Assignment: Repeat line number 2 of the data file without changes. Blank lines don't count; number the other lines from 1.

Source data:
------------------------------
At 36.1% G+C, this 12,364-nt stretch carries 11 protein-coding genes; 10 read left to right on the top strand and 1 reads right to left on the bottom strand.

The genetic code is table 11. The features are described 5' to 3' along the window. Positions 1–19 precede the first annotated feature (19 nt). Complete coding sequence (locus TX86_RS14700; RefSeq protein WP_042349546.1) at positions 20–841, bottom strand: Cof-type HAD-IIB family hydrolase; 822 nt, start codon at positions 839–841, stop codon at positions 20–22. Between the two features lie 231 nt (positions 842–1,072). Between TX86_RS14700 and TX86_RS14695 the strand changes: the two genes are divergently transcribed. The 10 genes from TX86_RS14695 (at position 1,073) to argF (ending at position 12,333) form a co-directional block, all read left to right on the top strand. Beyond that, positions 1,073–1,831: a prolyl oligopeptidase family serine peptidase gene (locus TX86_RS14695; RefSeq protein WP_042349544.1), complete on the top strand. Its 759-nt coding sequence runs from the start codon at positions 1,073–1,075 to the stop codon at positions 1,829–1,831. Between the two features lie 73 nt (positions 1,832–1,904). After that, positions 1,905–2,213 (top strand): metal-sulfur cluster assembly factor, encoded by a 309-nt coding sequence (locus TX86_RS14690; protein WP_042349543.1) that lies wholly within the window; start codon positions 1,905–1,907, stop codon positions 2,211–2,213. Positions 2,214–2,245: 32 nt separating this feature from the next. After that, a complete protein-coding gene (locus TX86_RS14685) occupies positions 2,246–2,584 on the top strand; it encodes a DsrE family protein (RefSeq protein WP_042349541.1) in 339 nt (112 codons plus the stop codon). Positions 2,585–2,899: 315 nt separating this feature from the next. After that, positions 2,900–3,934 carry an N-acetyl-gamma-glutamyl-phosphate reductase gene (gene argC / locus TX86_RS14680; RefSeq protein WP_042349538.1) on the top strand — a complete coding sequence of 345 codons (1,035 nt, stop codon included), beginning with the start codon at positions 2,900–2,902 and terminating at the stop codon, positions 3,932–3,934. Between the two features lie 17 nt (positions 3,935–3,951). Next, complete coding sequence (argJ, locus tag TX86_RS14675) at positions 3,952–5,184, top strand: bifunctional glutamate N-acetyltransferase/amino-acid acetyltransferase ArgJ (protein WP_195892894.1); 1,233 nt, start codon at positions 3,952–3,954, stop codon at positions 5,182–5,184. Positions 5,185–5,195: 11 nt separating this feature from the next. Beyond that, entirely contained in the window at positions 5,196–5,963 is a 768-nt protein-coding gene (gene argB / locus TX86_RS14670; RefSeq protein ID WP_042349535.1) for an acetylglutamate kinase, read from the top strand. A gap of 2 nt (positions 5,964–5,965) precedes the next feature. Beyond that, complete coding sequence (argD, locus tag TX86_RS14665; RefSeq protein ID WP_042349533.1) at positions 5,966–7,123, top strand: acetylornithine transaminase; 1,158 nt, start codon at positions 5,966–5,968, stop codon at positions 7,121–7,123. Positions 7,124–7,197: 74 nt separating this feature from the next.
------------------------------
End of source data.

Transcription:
The genetic code is table 11. The features are described 5' to 3' along the window. Positions 1–19 precede the first annotated feature (19 nt). Complete coding sequence (locus TX86_RS14700; RefSeq protein WP_042349546.1) at positions 20–841, bottom strand: Cof-type HAD-IIB family hydrolase; 822 nt, start codon at positions 839–841, stop codon at positions 20–22. Between the two features lie 231 nt (positions 842–1,072). Between TX86_RS14700 and TX86_RS14695 the strand changes: the two genes are divergently transcribed. The 10 genes from TX86_RS14695 (at position 1,073) to argF (ending at position 12,333) form a co-directional block, all read left to right on the top strand. Beyond that, positions 1,073–1,831: a prolyl oligopeptidase family serine peptidase gene (locus TX86_RS14695; RefSeq protein WP_042349544.1), complete on the top strand. Its 759-nt coding sequence runs from the start codon at positions 1,073–1,075 to the stop codon at positions 1,829–1,831. Between the two features lie 73 nt (positions 1,832–1,904). After that, positions 1,905–2,213 (top strand): metal-sulfur cluster assembly factor, encoded by a 309-nt coding sequence (locus TX86_RS14690; protein WP_042349543.1) that lies wholly within the window; start codon positions 1,905–1,907, stop codon positions 2,211–2,213. Positions 2,214–2,245: 32 nt separating this feature from the next. After that, a complete protein-coding gene (locus TX86_RS14685) occupies positions 2,246–2,584 on the top strand; it encodes a DsrE family protein (RefSeq protein WP_042349541.1) in 339 nt (112 codons plus the stop codon). Positions 2,585–2,899: 315 nt separating this feature from the next. After that, positions 2,900–3,934 carry an N-acetyl-gamma-glutamyl-phosphate reductase gene (gene argC / locus TX86_RS14680; RefSeq protein WP_042349538.1) on the top strand — a complete coding sequence of 345 codons (1,035 nt, stop codon included), beginning with the start codon at positions 2,900–2,902 and terminating at the stop codon, positions 3,932–3,934. Between the two features lie 17 nt (positions 3,935–3,951). Next, complete coding sequence (argJ, locus tag TX86_RS14675) at positions 3,952–5,184, top strand: bifunctional glutamate N-acetyltransferase/amino-acid acetyltransferase ArgJ (protein WP_195892894.1); 1,233 nt, start codon at positions 3,952–3,954, stop codon at positions 5,182–5,184. Positions 5,185–5,195: 11 nt separating this feature from the next. Beyond that, entirely contained in the window at positions 5,196–5,963 is a 768-nt protein-coding gene (gene argB / locus TX86_RS14670; RefSeq protein ID WP_042349535.1) for an acetylglutamate kinase, read from the top strand. A gap of 2 nt (positions 5,964–5,965) precedes the next feature. Beyond that, complete coding sequence (argD, locus tag TX86_RS14665; RefSeq protein ID WP_042349533.1) at positions 5,966–7,123, top strand: acetylornithine transaminase; 1,158 nt, start codon at positions 5,966–5,968, stop codon at positions 7,121–7,123. Positions 7,124–7,197: 74 nt separating this feature from the next.